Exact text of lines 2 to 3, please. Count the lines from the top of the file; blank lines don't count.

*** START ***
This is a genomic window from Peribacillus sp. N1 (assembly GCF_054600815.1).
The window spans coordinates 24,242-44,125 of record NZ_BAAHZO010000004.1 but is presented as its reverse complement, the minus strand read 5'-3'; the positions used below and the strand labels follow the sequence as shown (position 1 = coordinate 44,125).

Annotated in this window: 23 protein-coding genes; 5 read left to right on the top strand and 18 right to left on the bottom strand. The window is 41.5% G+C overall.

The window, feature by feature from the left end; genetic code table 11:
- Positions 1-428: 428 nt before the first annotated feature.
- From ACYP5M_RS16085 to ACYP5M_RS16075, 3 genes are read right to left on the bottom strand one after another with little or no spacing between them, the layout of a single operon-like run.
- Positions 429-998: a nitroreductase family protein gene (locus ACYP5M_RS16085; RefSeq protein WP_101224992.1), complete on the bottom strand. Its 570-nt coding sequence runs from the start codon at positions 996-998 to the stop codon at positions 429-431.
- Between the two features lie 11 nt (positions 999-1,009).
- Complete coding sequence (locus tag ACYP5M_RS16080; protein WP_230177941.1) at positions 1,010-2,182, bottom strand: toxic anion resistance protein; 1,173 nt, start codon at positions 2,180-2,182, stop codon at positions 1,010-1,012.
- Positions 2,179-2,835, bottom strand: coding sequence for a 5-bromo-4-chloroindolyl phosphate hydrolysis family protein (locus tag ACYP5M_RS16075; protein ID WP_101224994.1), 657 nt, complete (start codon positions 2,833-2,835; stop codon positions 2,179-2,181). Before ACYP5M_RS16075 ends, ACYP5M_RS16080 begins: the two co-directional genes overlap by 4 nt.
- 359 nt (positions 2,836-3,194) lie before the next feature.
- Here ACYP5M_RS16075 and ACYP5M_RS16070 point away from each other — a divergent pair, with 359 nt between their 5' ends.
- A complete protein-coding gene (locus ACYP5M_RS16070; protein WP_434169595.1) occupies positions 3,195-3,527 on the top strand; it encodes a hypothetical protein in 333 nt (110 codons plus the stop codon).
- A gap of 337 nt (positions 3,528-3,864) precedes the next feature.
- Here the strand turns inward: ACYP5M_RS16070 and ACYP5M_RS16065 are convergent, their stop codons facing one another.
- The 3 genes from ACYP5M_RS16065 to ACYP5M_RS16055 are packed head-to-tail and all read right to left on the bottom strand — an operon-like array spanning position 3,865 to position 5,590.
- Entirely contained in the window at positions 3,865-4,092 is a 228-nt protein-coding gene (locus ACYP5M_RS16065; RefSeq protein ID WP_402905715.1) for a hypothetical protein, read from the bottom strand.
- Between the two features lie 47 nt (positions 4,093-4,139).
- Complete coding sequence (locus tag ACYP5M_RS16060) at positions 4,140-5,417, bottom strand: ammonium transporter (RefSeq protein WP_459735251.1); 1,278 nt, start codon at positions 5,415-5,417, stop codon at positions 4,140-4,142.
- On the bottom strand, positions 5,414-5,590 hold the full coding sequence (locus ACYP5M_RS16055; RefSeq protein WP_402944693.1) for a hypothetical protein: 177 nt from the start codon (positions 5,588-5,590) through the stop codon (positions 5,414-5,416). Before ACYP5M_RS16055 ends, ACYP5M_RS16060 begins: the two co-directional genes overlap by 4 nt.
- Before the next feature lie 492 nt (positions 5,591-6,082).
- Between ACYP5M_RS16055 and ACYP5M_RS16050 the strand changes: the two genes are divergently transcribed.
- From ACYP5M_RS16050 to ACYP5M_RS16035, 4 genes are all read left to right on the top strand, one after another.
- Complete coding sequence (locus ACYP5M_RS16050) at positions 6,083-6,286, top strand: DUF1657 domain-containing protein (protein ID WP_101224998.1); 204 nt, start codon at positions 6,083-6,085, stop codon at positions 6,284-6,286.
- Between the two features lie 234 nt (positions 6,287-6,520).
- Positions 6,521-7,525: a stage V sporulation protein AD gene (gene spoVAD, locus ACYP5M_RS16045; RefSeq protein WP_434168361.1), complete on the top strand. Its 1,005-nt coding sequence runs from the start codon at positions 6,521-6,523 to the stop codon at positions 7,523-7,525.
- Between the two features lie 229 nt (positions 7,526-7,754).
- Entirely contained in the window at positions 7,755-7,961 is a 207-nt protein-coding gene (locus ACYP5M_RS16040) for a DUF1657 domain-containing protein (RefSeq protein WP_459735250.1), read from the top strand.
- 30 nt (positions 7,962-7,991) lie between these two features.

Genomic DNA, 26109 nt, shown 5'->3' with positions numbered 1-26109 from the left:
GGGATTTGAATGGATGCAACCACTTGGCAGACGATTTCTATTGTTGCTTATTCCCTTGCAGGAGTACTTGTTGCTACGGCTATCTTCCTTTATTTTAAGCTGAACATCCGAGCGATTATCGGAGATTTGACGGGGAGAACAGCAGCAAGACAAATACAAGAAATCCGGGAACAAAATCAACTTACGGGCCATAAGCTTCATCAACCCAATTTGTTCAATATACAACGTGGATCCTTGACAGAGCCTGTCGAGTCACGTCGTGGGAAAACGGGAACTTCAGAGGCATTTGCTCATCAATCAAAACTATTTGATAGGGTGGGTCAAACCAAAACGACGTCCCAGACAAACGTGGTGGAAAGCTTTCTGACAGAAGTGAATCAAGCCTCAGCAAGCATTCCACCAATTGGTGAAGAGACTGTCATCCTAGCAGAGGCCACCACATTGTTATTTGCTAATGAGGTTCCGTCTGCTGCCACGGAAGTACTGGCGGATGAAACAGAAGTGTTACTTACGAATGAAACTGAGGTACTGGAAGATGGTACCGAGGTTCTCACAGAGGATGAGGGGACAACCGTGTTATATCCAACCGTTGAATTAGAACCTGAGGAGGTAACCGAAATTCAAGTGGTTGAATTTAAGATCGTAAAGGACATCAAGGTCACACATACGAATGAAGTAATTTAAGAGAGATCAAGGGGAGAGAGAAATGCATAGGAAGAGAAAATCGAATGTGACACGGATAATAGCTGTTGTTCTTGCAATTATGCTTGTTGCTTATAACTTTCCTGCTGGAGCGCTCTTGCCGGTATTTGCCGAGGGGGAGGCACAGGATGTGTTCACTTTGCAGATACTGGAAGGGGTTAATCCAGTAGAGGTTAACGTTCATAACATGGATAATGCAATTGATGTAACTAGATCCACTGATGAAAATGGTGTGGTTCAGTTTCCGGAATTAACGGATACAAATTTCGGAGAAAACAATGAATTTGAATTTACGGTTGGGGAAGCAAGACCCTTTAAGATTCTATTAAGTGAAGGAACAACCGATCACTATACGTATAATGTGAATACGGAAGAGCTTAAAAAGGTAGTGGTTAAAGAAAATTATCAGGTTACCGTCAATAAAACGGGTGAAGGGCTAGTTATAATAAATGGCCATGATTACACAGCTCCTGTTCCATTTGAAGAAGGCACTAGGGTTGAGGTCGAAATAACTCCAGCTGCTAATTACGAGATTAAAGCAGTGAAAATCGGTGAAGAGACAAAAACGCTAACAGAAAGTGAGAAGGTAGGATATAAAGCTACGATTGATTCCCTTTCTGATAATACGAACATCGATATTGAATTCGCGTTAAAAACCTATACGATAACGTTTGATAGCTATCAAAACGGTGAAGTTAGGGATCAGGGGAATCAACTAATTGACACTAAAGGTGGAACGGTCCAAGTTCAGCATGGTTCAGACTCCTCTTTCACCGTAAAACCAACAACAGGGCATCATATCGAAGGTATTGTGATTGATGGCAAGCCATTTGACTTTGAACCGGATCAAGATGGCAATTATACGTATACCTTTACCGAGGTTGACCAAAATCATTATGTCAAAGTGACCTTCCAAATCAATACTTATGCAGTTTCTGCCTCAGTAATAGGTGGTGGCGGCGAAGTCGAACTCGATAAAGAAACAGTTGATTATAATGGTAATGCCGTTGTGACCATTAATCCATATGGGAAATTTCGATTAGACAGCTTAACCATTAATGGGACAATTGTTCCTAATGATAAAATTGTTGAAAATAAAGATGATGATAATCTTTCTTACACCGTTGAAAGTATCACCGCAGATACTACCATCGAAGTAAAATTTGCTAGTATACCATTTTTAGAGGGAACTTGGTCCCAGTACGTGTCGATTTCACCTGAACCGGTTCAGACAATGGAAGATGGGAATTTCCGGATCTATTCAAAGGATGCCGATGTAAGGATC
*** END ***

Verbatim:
The window spans coordinates 24,242-44,125 of record NZ_BAAHZO010000004.1 but is presented as its reverse complement, the minus strand read 5'-3'; the positions used below and the strand labels follow the sequence as shown (position 1 = coordinate 44,125).

Annotated in this window: 23 protein-coding genes; 5 read left to right on the top strand and 18 right to left on the bottom strand. The window is 41.5% G+C overall.